The Devil’s Seat sits in one of the south west entrance stones. It is said that you can summon him if you run around the stone counter clockwise 100 times. It has been rumoured that thick black smoke can be seen coming from the stone’s “chimney”. This means that the devil is awaiting your visit, so you can save yourself the run.

It is believed that West Kennet Avenue was used as a ceremonial passage for reaching The Sanctuary. The most intact part of the avenue starts just outside of the stone circle and stops at the foot of Waden Hill, if you climb this you’ll find yourself gazing upon Silbury Hill. If you continue down the original route (now cut in half by the village of West Kennet) that West Kennet Avenue once took, you will find yourself walking in the footsteps of your ancestors to The Sanctuary.

There was also another avenue south west from Avebury called Beckhampton Avenue. Just one sarsen remains today lovingly referred to as Adam. It does not sit alone, but with Eve, the only remaining stone of The Longstone Cove which stands not too far away.

There is no doubt that Avebury and the surrounding area still holds many secrets. Will time ever unveil these, or will they remain firmly in the grasp of the sarsens?

Lilac, Lemon & Raspberry Champagne

The lilacs are in full swing, but if you’re not careful you may miss the season! These beautiful flowers span from icy white to deep purple. The different shades each have their own meaning. White represents the innocence and purity of life. Lilac represents a first love, in fact Victorian widows were often seen wearing lilacs when they were in mourning. Dark purple represents passion and happiness.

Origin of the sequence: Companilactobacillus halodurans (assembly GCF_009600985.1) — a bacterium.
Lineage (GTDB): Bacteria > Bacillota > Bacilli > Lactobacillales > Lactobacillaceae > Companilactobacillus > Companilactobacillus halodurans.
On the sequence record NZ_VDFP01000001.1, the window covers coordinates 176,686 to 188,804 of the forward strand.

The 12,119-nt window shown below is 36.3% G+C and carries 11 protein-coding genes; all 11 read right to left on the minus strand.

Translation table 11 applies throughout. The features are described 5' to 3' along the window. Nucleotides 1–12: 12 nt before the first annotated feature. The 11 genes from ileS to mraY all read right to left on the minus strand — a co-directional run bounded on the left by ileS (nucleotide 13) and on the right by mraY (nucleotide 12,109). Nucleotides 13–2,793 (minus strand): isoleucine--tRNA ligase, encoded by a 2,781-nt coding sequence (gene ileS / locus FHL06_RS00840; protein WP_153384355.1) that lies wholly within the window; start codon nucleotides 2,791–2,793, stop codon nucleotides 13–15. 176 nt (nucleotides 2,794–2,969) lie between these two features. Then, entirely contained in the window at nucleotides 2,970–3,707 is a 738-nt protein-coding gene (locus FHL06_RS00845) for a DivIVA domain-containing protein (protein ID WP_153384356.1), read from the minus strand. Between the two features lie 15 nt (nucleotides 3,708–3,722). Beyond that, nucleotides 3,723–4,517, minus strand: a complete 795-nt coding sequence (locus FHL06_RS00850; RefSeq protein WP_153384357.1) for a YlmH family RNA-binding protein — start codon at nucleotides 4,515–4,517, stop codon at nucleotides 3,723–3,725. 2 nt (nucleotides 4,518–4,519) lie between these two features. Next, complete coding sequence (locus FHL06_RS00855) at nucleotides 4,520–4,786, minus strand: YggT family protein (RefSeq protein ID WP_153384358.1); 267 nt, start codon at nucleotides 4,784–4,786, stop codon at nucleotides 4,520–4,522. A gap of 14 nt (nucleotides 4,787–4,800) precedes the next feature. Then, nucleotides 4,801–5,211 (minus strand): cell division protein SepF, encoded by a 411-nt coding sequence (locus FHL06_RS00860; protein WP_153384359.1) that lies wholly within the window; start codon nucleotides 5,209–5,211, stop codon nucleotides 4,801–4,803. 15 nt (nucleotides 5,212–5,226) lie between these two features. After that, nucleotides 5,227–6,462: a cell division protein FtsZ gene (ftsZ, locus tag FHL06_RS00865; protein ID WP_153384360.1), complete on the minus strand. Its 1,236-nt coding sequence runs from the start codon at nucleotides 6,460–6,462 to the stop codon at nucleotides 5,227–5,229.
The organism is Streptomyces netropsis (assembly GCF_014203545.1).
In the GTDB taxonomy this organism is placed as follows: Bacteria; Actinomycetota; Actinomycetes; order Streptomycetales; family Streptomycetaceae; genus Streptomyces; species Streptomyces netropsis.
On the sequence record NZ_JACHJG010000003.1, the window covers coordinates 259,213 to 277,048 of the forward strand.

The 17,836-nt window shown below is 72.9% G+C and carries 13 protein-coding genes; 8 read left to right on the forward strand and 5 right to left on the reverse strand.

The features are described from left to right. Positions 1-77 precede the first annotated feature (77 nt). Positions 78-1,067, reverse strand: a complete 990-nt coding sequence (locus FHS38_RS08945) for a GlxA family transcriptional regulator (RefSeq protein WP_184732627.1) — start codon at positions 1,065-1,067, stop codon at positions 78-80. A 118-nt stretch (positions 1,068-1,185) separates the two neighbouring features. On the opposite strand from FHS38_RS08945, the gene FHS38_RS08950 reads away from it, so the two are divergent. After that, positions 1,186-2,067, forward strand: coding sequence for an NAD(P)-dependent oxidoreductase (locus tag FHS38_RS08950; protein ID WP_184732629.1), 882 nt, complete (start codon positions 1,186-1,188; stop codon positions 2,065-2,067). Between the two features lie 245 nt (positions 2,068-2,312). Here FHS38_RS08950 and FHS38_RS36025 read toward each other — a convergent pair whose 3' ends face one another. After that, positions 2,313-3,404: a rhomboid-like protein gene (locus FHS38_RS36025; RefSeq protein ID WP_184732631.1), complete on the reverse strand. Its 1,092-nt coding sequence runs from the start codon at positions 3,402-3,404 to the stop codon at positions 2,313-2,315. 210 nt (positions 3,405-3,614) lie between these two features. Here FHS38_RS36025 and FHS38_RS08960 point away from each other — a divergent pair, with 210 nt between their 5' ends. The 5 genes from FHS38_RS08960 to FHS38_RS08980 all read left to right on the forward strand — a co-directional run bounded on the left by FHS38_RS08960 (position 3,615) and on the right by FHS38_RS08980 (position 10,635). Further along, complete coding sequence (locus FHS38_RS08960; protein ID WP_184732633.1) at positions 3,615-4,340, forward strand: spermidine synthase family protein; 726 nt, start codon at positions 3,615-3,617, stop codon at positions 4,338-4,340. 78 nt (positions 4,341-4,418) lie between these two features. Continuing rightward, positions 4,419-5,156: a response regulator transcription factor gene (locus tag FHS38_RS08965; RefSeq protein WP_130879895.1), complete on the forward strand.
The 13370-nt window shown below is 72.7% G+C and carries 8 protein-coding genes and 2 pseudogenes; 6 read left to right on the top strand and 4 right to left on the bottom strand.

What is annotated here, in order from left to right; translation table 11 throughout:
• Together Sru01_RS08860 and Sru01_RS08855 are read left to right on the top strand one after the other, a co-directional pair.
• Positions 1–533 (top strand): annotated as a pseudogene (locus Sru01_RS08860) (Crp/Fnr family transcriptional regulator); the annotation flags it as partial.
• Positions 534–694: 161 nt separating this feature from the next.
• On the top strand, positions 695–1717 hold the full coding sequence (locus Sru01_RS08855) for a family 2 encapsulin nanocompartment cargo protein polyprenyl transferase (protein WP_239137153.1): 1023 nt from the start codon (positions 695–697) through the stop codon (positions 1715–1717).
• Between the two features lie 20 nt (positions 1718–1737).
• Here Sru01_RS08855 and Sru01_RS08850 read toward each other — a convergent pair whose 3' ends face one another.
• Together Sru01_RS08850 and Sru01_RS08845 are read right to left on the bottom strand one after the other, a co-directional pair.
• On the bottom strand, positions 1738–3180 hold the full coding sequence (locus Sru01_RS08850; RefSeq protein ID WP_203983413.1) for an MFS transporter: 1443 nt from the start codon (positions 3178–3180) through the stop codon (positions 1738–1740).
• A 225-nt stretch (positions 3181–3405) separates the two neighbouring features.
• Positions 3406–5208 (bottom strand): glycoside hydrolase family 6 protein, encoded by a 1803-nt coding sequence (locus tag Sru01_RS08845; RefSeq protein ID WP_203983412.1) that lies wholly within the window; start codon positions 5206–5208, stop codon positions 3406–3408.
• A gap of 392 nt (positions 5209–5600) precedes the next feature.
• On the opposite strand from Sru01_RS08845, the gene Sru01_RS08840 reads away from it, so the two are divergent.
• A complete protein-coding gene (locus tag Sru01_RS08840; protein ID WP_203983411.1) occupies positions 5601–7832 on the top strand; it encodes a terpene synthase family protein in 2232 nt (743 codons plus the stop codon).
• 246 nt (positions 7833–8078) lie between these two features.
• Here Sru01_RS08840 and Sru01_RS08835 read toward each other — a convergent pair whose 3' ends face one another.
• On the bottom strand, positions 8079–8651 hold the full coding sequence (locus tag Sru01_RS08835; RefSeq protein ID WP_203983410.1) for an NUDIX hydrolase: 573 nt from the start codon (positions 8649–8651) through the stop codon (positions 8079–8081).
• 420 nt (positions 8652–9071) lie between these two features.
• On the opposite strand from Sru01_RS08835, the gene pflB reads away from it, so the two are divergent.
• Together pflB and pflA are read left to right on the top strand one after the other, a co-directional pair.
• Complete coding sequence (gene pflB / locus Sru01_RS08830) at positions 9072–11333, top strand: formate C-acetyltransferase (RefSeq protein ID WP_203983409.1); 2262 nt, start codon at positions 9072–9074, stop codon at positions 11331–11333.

Did you know that the Celts perceived the lilac to be magical due to its fragrance? It is also believed that it is unlucky to bring lilacs in the house, something which my own mother believes to this day!

Ingredients

– 2 ltr water
– 60ml lemon juice or two fresh lemons
– Eight raspberries
– Four full blooms of lilac (any colour)
– 300g sugar
– 1 Teaspoon of citric acid
– A pinch of wine yeast

The ingredients above will give you a lightly floral, yet zingy summer drink. You can omit the citric acid if you do not have any to hand, along with the wine yeast if you would prefer a flat beverage rather than carbonated. Lilacs do not contain natural yeast, unlike elderflowers. This recipe will make just over two 750ml bottles.

As previously mentioned, when foraging for anything try not to take more than one flower steam from each cluster. Also, avoid foraging in any areas that would have been sprayed with weed killer and have a high areas of traffic.

Firstly, put the water in the pan along with the sugar and citric acid. Make sure this has fully dissolved, then add the lemon, raspberries and wine yeast if you are using it. Let this simmer away whilst you are preparing your lilac flowers, stirring intermittently.

To prepare the flowers, all you need to do is remove them from the stem (checking for any bugs as you do so). Try to remove as much greenery as possible, although a few bits here and there will not change the flavour of the final drink. Give the flower heads a quick rinse and add them into the mixture.

Once the flowers have been added, let this simmer away on a low temperature for around half an hour; stirring every few minutes. You will then need to let this sit for a few days, so the yeast has time to work and the lilac flavour infuses with the rest of the mixture. Make sure you cover the pan with a tea towel or muslin cloth. You will know the yeast has worked when the flowers have risen.